They train identified local individuals in rescue and rehabilitation of snakes and snakebite first aid techniques. These “para-ecologists” will also act as liaisons between local communities and wildlife authorities through regular communication on incidence of snakebites. These individuals are also able assist in field surveys to assess species distribution and contribute to snake conservation efforts.
This community-based approach is unique in the area because the EGWS aims to mitigate immediate human-induced threats to snakes by working with all the stakeholders, while simultaneously collecting scientific data to identify, as well as prioritize, critical habitats for species conservation and conflict mitigation priorities. Therefore, by devising and implementing community initiatives and education strategies, we can discover solutions that are mutually beneficial to both human and snakes. The long-term goal is that these programs in the Eastern Ghats can be replicated for implementation in other parts of the world where snakes are threatened with extinction in part due to existing conflict with humans.
Articles, News and Publications:
- Three Organizations Team Up to Save The Snakes in South India
- Snake Awareness and Rescue Training Held for Forest Department Staff in Andhra Pradesh
- 2017: A Spectacular Year for Save The Snakes
- Economic Livelihood Program Begins in the Eastern Ghats
- Save The Snakes Co-Founder Nominated for the Future For Nature Award
- King Cobras Featured in the Times of India and The Hindu
- Field Report – Another Snake Saved
- Hook-nosed Sea Snake Awareness Campaign in Andhra Pradesh
- Volunteers Conduct Snake Survey in the Eastern Ghats
- King Cobra Habitat Survey and Community Engagement Program Currently Underway
- Save The Snakes Co-founder Murthy Kantimahanti Featured in The Times Of India
By 2020, the EGWS will establish the Eastern Ghats Snake Education Center that will serve as the base for snake conservation activities in the Eastern Ghats. This place will also be a physical space where community members can learn about snake ecology and conservation, gain skills in snakebite first aid and treatment and be given access to a computer and book library.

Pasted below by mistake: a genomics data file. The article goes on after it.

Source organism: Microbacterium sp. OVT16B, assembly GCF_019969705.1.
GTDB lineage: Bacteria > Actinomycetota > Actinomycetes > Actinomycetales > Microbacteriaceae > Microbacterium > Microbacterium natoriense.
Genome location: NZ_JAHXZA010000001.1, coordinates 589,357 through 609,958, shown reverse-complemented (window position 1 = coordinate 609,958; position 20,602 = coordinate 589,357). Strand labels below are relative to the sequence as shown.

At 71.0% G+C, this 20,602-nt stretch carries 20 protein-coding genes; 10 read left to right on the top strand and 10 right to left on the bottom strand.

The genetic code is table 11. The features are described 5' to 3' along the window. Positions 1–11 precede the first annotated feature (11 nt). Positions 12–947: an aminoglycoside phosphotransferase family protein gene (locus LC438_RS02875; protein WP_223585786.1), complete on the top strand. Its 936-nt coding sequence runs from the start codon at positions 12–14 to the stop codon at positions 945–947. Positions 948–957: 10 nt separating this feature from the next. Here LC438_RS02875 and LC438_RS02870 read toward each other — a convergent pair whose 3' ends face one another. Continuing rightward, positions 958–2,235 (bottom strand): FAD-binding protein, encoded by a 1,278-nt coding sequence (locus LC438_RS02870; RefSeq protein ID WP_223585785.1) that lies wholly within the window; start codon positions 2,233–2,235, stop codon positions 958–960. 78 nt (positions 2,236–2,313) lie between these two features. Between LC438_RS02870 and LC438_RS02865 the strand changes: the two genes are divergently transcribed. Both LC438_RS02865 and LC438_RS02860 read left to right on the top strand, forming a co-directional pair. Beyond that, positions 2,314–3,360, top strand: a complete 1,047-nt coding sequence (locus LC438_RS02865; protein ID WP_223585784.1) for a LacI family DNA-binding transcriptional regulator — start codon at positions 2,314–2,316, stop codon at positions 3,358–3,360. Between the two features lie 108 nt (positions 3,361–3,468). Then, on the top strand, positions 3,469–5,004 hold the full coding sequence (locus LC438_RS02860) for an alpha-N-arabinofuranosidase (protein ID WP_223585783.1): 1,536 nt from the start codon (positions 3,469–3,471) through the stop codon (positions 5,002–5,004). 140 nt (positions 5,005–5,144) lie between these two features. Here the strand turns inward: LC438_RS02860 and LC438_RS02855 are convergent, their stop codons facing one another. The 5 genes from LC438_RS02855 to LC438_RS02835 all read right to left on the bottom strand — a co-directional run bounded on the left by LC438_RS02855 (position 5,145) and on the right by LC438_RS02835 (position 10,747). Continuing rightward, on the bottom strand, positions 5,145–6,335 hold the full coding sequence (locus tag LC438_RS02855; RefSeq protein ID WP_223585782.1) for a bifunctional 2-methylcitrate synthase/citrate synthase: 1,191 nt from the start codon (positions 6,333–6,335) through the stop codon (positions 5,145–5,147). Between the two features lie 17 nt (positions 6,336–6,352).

Within three years the EGWS will create a women’s cooperative, where women can make mosquito nets for the community and make gifts to be sold in USA and European markets that will provide income for their families. In rural India, most villagers sleep on the ground and leave their doors/windows open to regulate the temperature inside of their homes. Mosquito nets reduce disease transmission spread by insects as well as reduce encounters with snakes that enter people’s homes at night.
Within five years, the EGWS will establish an organic coffee and tea farming cooperative that will provide a long-term economic livelihood for community members. Coffee and tea plantations attract rodents that then attract snakes, which creates a direct conflict with people. By establishing a community-based farming cooperative using snake-friendly practices, together we aim to create a model for other farms around the world to reduce conflicts with snakes in rural farming communities.
Support the Eastern Ghats Wildlife Society
Please donate today to help us continue to fund the Eastern Ghats Wildlife Society’s work to protect king cobras and mitigate human-snake conservation in South India. Our organization depends on the assistance of generous people like you to help fund international snake conservation efforts. Thank you for your support.
This work is generously supported by the following organizations: